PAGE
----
• Also called as black gold.
  • Found in sedimentary layers strata [layers of soil].
  • Contains carbon, volatile matter, moistureand ash (which contains Sulphur and phosphorous]
  • used for power generation and metallurgy.
  • Coal reserves are six times greater than oil and petroleum reserves.

A) Carboniferous Coal

  • Most of the world’s coal was formed in Carboniferous age [350 million years ago][Best quality coal].With in a duration is approximately 60 million years.
  • Carboniferous refers to coal-bearing strata.








  • Peat, Lignite, Bituminous & Anthracite Coal.
  • This division is based on carbon content, ash and moisture content.
  • The older the coal – the better the quality and content of carbon. When same coal is pressurised for million of years it transforms to better




A) Peat

  • It is the first stage of transformation.
  • Contains less than 40 to 55 per cent carbon, has more impurities.
  • Contains sufficient volatile matter and lot of moisture leading to more smoke and pollution
  • Left to itself, it burns like wood, gives less heat, emits huge smoke and leaves a lot of ash.

B) Lignite

  • Brown coal.
  • Lower grade coal.
  • 40 to 60 per cent carbon.
  • Moisture content is high (over 35 per cent).

C) Bituminous Coal

  • Soft coal; most widely available coal.
  • Name is derived from a liquid called bitumen.
  • 40 to 80 per cent carbon content.
  • Moisture and volatile content (15 to 40 per cent)
  • Dense, compact, usually of grey colour.
  • Calorific value is high due to high proportion of carbon, low moisture and impurities.
  • Used in production of coke and gas.

D) Anthracite Coal

  • Best quality; hard coal.
  • 80 to 95 per cent carbon.
  • Has miniscule volatile matter.; Negligible proportion of moisture.
  • Semi-metallic lustre.
  • Ignites slowly and is extremely efficient.
  • Burns with a short blue flame.
  • In India, it is found only in Jammu and Kashmir in small quantity.



  • Maximum of the Russia’s coal is in Siberian Region and is still untapped.
  • Carboniferous coal of Great Lakes and Appalachians region helped USA become a leading industrialized nation similarly the Coal reserves in Ruhr and Rhineland region coupled with rich iron deposits have made Germany a leading industrial super power of Europe.
  • England has benefited immensely from its coal reserves of South Whales, Yorkshire, Manchester, Liverpool etc. beginning of Industrial revolution in this region was due to the vast coal resources that were open to be tapped.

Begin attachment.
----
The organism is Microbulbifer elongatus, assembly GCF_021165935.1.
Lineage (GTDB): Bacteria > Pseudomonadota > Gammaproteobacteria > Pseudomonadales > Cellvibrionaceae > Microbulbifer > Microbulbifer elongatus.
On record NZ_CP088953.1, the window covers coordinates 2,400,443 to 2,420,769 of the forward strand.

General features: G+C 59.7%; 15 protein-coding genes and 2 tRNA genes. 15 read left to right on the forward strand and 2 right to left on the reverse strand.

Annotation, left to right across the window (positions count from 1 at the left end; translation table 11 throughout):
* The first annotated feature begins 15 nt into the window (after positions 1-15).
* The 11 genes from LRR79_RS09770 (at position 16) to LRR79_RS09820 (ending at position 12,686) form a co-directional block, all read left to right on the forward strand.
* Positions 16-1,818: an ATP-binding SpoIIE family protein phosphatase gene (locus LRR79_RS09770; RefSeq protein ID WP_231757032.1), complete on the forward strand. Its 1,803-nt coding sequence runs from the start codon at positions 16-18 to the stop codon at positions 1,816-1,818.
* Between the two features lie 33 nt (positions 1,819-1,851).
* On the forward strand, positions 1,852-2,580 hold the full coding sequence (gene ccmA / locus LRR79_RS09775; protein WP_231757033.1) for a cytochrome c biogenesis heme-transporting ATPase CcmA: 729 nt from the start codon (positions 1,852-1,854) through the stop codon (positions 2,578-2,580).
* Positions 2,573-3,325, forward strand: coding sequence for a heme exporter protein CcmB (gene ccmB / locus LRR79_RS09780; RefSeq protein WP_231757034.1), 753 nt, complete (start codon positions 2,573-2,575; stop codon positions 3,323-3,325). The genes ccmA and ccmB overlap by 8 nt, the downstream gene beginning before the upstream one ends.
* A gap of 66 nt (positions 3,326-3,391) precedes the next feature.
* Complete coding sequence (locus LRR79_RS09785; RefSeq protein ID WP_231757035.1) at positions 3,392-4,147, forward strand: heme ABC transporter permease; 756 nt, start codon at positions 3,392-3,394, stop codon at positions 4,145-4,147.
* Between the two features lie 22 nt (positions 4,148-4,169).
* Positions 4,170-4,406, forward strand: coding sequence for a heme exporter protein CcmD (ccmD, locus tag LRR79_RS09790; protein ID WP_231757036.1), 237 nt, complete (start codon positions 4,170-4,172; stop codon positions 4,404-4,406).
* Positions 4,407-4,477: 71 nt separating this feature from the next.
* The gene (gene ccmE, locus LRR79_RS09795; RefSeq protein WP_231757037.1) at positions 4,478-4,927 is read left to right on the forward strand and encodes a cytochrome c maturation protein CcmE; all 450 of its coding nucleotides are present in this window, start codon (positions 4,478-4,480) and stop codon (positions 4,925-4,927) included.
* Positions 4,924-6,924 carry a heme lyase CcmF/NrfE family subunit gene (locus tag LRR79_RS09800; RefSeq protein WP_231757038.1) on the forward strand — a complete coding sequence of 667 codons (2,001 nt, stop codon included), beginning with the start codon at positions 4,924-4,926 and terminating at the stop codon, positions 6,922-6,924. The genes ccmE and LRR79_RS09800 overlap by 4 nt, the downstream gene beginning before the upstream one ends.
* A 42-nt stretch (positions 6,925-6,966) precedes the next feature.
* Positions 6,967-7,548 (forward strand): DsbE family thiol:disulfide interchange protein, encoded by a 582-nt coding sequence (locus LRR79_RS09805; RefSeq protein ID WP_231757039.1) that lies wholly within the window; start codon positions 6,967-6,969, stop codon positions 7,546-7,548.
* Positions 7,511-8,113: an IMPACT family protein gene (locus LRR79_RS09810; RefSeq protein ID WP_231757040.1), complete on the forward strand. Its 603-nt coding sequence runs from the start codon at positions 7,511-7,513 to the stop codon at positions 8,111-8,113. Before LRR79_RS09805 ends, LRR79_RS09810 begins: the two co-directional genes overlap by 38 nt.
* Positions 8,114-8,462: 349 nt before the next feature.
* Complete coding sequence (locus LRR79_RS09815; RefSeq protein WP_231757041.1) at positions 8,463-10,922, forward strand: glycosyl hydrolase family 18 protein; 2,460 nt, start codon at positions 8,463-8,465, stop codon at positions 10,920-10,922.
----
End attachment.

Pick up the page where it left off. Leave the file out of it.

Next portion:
• Brazil – a leading coal producer in South America, coal is used for power generation and is exported to China similarly in Australia– Most of its coal is exported to China, Japan and even India. It has rich coking coal deposits. India imports coking coal mainly from Australia.
  • China’s coal is of poor quality therefore is dependent on import of metallurgical grade coal from Australia and brazil.
  • South Africa is the only region in Africa with significant amount of coal reserves.



















Gondwana Coal

  • About 98 per cent of the total reserves and 99 per cent of the production of coal in India are from GONDWANA coal.
  • Coking /non-coking and bituminous /sub-bituminous coal are obtained from Gondwana coal fields.
  • Gondwana coal fields doesn’t have reserves of Anthracite. Gondwana coal is free from moisture, but it contains impurities like Sulphur and Phosphorous.
  • These basins occur in the valleys of certain rivers viz., the Damodar (Jharkhand-West Bengal); the Mahanadi (Chhattisgarh-Odisha); the Son (Madhya Pradesh Jharkhand); the Godavari and the Wardha (Maharashtra-Andhra Pradesh); the Indravati, the Narmada, the Koel, the Panch, the Kanhan and many more.

Tertiary Coal

  • Tertiary coal 15 to 60 million years old. With low carbon content and high percentage of moistureand Sulphur.
  • Important areas of Tertiary coal include parts of Assam, Meghalaya, Arunachal Pradesh, Nagaland, Himalayan foothills of Darjeeling in West Bengal, Jammu and Kashmir, Uttar Pradesh, Rajasthan, Kerala,



C) Coal Reserves in India by State

Name of the state

Reserves in billion tonne

% of total reserves

1.   JHARKHAND 80.71 26.76
2.   ODISHA 75.07 24.89
3.   CHATTISHGARH 52.53 17.42
4.   WEST BENGAL 31.31 10.38
5.   MADHYA PRADESH 25.67 8.51

 D) Coal Production in India by State

  1. Chhattisgarh
  2. Jharkhand
  3. Odisha
  4. Madhya Pradesh
  5. Andhra Pradesh

E) Problems of Coal Mining in India

  • The distribution of coal is uneven across the national regions.
  • High ash content and low caloric value, high sulphur and phosphorus, more possibility of environmental pollution. Clean coal mining technologies are expensive and out of reach of Indian PSUs.
  • Most of coal is dug out from underground mines. [Very few open cast mines]
  • Loss of lives and infrastructure- fires in coal mines is a major problem.
  • Substandard, unplanned and constrained logistics – delay and pilferages in transportation
  • Mishandling of good quality coal (coking coal) for burning into transport and industries.
  • Short life of metallurgical coal; Selective mining leading to large scale wastage of raw coal; Unscientific method of extraction of coal.

F) Measures to be taken

  • Coking coal should be used for metallurgical industry only.
  • Low grade coal should be washed and blended with superior quality coal in requisite proportion and used in industries. [Clean Coal Technology]
  • Selective mining should be discouraged and all possible coal output from the mines shall be utilized.
  • New coal reserves should be discovered and newer techniques shall be adopted to increase the efficiency in mining and also safeguard the environmental concerns.
  • Alternative source of energy shall be encouraged.



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